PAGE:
A student choir rose to sing ​on an airplane to honor a World War II soldier as his remains were carried home.

The touching story began when a Delta Air Lines plane stopped in Atlanta for a layover. The pilot informed the passengers that a U.S. Army private would be the first to leave, as he was escorting the remains of a WWII soldier back home before everybody got out of their seats.

The incredible event happened when the private got up from his place to exit the flight.

Many students stood up to honor the fallen hero and started singing, “The Battle Hymn of the Republic.”

Passenger Diane Cupp took out her phone to record the heartfelt presentation while everyone was calmly listening to the teenage singers.

“It was so emotional. I was just so proud of the young people who started singing and the respect that they showed. My heart just melted,” she said, recalling the moment to the Spotlight.

The singer students turned out to be accomplished singers from Iowa. They were members of the Iowa Ambassadors of Music, a nearly 350-members-group.

They were returning home following a two-week European performance tour, according to the Des Moines Register. The flight that stopped in Atlanta had 160 students on board. Sixty of them were choir singers.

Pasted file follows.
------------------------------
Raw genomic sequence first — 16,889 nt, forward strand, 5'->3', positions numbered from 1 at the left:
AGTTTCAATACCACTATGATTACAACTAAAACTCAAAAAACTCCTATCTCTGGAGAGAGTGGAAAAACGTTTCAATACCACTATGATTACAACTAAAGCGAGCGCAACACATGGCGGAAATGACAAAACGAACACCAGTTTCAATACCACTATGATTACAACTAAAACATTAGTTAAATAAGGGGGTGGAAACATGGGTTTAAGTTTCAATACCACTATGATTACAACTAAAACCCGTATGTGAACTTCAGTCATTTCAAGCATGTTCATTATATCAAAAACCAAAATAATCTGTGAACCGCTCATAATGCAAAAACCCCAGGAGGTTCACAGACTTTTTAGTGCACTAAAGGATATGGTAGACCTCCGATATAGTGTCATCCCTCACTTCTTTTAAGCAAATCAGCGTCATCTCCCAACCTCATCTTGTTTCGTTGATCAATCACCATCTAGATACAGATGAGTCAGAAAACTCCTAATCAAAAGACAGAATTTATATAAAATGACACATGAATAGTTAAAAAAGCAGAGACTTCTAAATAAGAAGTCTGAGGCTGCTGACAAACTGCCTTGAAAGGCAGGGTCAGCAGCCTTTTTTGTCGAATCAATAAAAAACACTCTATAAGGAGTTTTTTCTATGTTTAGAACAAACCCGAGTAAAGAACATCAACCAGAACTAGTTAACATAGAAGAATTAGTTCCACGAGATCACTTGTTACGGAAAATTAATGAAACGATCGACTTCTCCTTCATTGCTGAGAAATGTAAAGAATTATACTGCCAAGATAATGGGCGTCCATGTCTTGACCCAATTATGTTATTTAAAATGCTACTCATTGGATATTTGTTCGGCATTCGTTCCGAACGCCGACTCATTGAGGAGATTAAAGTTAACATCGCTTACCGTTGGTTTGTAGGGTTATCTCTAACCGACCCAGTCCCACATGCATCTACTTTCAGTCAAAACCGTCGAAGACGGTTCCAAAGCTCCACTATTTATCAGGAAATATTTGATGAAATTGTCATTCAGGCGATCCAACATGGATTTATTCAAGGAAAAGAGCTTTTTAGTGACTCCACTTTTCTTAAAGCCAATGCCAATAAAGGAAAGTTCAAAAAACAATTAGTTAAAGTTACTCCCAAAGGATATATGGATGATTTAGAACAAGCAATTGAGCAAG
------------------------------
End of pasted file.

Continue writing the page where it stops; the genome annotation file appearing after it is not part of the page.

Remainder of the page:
Near the end of the journey, the air hostesses contacted the director to discuss the military remains on board.

“We were really honored because … in times of need, or times of struggle, people tend to go to music for comfort”, said Luke Johnson, one of the group’s choir leaders.

Everyone onboard, from the students to the other passengers, was touched by the event.

That was the same for Cupp. She was supposed to fly home from Germany on a different airline. Her husband, however, had a medical emergency, causing a change of flights.

“I was on that flight for a reason. All the emotions from our trip of visiting concentration camps and a cemetery for American soldiers, I was just overwhelmed when they made the announcement about the soldier and (the choir) started singing,” Cupp said.

Johnson expressed his pride in the widespread distribution of the footage of his students performing on social media and other channels.

“It can be so depressing that negative things happen daily around the world,” the choir leader said, according to Des Moines Register. “Its so nice to see that something good can be touching the lives of people all over.”

The Iowa Ambassadors of Music is an honor society comprised of the band and chorus members from over 100 various Iowa schools. Since 1988, the bands have flown to Europe every other year to play a series of performances.

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